Allen: He was actually there in person with me when I was talking to Howie Roseman, the Eagles general manager. We did the pro day and then about 10-15 minutes after I get a call from Howie. I didn’t sign the paperwork that day but getting to celebrate with [my dad] was pretty cool. That’s always been something I talked about growing up as a kid, so finally getting to live that dream and accomplish that with a team that’s really good was exciting.

Tell me about your tattoo, “Everybody loves the sunshine.” I know it was your dad’s favorite song, but you’ve had it for a few years now. Why did you get it, and how much more significant is it to you now?

Allen: I was just 22 and bored when I got it, but the song means a lot to me and my family. In my household on Sunday mornings you were either at church or cleaning the house. My dad would always be up early playing music really loud, and when that song would come on you knew it was time to dust everything in your room and clean. As a 10-year-old kid, you’re thinking it’s the worst thing in the world, but looking back on those memories now, it wasn’t that bad.

Let’s talk world championships. You’re on your home track in Oregon, coming off an incredible few meets and then the moment that shocked everyone happened. Tell me the story from your perspective.

Allen: In the moment there was no inclination in my head that I should have been worried. A false start happening isn’t that surprising. I’ve been in races where there’s been multiple false starts, faulty equipment, crowd noise, or a misfire of the gun. It’s not a crazy thing to happen, so I was just like all right, whatever, walk back to the line.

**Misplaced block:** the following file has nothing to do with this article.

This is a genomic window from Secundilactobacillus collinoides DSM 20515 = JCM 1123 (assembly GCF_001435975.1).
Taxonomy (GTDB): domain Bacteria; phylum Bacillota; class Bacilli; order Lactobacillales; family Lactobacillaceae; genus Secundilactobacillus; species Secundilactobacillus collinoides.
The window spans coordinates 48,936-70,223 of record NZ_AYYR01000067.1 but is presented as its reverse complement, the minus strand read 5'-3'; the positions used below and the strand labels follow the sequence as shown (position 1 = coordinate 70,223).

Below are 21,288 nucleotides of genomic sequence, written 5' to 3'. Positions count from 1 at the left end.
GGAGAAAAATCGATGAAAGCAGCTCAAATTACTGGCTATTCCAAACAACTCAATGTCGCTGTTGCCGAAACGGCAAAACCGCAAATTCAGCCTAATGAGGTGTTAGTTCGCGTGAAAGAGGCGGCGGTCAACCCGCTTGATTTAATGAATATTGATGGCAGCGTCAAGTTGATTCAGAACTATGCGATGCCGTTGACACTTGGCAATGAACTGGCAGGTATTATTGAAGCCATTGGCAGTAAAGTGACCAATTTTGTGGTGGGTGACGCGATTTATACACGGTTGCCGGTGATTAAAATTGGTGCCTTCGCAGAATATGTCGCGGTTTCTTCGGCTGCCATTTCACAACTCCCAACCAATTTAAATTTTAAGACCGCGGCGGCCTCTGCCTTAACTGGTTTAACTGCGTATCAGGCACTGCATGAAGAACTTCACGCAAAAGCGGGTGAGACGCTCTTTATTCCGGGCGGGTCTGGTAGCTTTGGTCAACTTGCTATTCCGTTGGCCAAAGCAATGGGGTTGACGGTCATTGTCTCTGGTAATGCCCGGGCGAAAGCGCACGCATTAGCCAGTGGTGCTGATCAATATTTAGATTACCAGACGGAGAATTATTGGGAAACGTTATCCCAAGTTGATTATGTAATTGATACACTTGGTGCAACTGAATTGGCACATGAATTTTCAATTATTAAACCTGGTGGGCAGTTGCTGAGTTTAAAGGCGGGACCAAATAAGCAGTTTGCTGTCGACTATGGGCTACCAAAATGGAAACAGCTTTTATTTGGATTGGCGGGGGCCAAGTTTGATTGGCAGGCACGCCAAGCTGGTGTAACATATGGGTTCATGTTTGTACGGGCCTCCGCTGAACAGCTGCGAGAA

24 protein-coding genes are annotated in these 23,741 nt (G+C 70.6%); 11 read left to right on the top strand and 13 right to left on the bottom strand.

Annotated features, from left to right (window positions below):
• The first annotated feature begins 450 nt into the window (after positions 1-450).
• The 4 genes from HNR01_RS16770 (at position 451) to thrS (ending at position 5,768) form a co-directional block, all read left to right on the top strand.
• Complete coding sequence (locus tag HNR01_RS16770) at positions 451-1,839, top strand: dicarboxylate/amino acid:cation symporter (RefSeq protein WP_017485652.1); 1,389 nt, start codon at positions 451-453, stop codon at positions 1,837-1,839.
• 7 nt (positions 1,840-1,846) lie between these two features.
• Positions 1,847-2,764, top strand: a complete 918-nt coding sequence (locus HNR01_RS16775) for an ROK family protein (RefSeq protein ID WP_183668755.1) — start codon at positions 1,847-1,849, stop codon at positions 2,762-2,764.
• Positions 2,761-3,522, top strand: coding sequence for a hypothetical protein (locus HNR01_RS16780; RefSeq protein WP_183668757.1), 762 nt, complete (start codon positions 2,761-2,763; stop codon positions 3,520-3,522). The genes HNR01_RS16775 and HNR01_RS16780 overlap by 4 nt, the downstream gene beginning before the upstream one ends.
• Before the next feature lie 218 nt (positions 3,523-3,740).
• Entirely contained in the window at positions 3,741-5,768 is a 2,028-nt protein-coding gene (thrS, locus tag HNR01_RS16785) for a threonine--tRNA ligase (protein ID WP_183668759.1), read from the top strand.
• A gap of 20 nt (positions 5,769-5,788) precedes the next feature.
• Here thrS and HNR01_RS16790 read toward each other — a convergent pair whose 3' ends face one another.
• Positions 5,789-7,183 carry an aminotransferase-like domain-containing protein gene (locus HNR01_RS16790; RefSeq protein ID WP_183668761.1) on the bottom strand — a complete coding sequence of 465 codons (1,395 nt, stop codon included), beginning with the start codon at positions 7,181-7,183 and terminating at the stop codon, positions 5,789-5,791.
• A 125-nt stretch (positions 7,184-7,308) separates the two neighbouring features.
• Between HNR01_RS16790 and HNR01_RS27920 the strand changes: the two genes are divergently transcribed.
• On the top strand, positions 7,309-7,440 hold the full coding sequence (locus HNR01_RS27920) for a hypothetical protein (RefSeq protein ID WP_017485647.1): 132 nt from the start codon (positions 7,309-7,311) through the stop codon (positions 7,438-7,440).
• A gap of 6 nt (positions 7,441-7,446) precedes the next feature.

To my surprise, they were calling me for a false start. I panicked in the moment because I just didn’t know what to do. I had to figure out what was going on in the moment, so I went over to see what the official was seeing. It’s unfortunate that it was so close to the limit, .099 being one thousandth from being a legal start. There had a been a lot of false starts in that range for that meet. In my mind, I’m thinking maybe there’s something wrong with the equipment.

It’s funny now because at the time, Jamie Cook, my coach, had noticed that my reaction time in the semifinal was .101, which is just two-thousandths slower and is legal. Jokingly, he was like, “I was going to say something before, like, ‘Hey, hang in the blocks because your reaction in the other race was super fast,'” but he didn’t want that in my head.

In my defense, if you look at all my reaction times on average, pretty much any race, I’m going to have the fastest one. I just am notoriously quicker than all of the other competitors.